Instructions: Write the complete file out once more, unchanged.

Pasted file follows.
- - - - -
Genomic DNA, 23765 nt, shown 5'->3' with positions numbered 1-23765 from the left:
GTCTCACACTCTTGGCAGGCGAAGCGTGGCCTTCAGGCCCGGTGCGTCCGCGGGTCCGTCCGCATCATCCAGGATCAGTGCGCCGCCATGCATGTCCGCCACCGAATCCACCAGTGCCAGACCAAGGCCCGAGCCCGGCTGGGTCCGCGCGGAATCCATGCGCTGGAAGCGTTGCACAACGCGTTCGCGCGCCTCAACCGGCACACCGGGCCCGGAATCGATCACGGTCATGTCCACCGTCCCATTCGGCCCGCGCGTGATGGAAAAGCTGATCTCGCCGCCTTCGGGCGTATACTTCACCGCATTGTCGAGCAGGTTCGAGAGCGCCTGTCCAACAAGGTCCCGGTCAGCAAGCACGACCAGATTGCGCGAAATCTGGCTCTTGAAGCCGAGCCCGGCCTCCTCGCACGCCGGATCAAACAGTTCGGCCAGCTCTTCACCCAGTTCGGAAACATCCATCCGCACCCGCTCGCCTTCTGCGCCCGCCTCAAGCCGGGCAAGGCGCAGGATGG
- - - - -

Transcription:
Genomic DNA, 23765 nt, shown 5'->3' with positions numbered 1-23765 from the left:
GTCTCACACTCTTGGCAGGCGAAGCGTGGCCTTCAGGCCCGGTGCGTCCGCGGGTCCGTCCGCATCATCCAGGATCAGTGCGCCGCCATGCATGTCCGCCACCGAATCCACCAGTGCCAGACCAAGGCCCGAGCCCGGCTGGGTCCGCGCGGAATCCATGCGCTGGAAGCGTTGCACAACGCGTTCGCGCGCCTCAACCGGCACACCGGGCCCGGAATCGATCACGGTCATGTCCACCGTCCCATTCGGCCCGCGCGTGATGGAAAAGCTGATCTCGCCGCCTTCGGGCGTATACTTCACCGCATTGTCGAGCAGGTTCGAGAGCGCCTGTCCAACAAGGTCCCGGTCAGCAAGCACGACCAGATTGCGCGAAATCTGGCTCTTGAAGCCGAGCCCGGCCTCCTCGCACGCCGGATCAAACAGTTCGGCCAGCTCTTCACCCAGTTCGGAAACATCCATCCGCACCCGCTCGCCTTCTGCGCCCGCCTCAAGCCGGGCAAGGCGCAGGATGG